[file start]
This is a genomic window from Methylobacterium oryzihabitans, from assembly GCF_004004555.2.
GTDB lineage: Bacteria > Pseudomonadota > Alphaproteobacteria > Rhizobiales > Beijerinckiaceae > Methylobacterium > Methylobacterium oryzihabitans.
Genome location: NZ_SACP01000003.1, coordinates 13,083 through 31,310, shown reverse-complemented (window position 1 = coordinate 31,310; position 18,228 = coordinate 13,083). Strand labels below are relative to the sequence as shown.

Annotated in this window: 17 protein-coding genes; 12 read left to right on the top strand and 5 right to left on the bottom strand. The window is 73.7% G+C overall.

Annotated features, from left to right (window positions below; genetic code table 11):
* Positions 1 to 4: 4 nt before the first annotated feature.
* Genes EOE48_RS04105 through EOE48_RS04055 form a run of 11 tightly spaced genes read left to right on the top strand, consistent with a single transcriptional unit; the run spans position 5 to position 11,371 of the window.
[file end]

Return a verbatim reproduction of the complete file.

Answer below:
This is a genomic window from Methylobacterium oryzihabitans, from assembly GCF_004004555.2.
GTDB lineage: Bacteria > Pseudomonadota > Alphaproteobacteria > Rhizobiales > Beijerinckiaceae > Methylobacterium > Methylobacterium oryzihabitans.
Genome location: NZ_SACP01000003.1, coordinates 13,083 through 31,310, shown reverse-complemented (window position 1 = coordinate 31,310; position 18,228 = coordinate 13,083). Strand labels below are relative to the sequence as shown.

Annotated in this window: 17 protein-coding genes; 12 read left to right on the top strand and 5 right to left on the bottom strand. The window is 73.7% G+C overall.

Annotated features, from left to right (window positions below; genetic code table 11):
* Positions 1 to 4: 4 nt before the first annotated feature.
* Genes EOE48_RS04105 through EOE48_RS04055 form a run of 11 tightly spaced genes read left to right on the top strand, consistent with a single transcriptional unit; the run spans position 5 to position 11,371 of the window.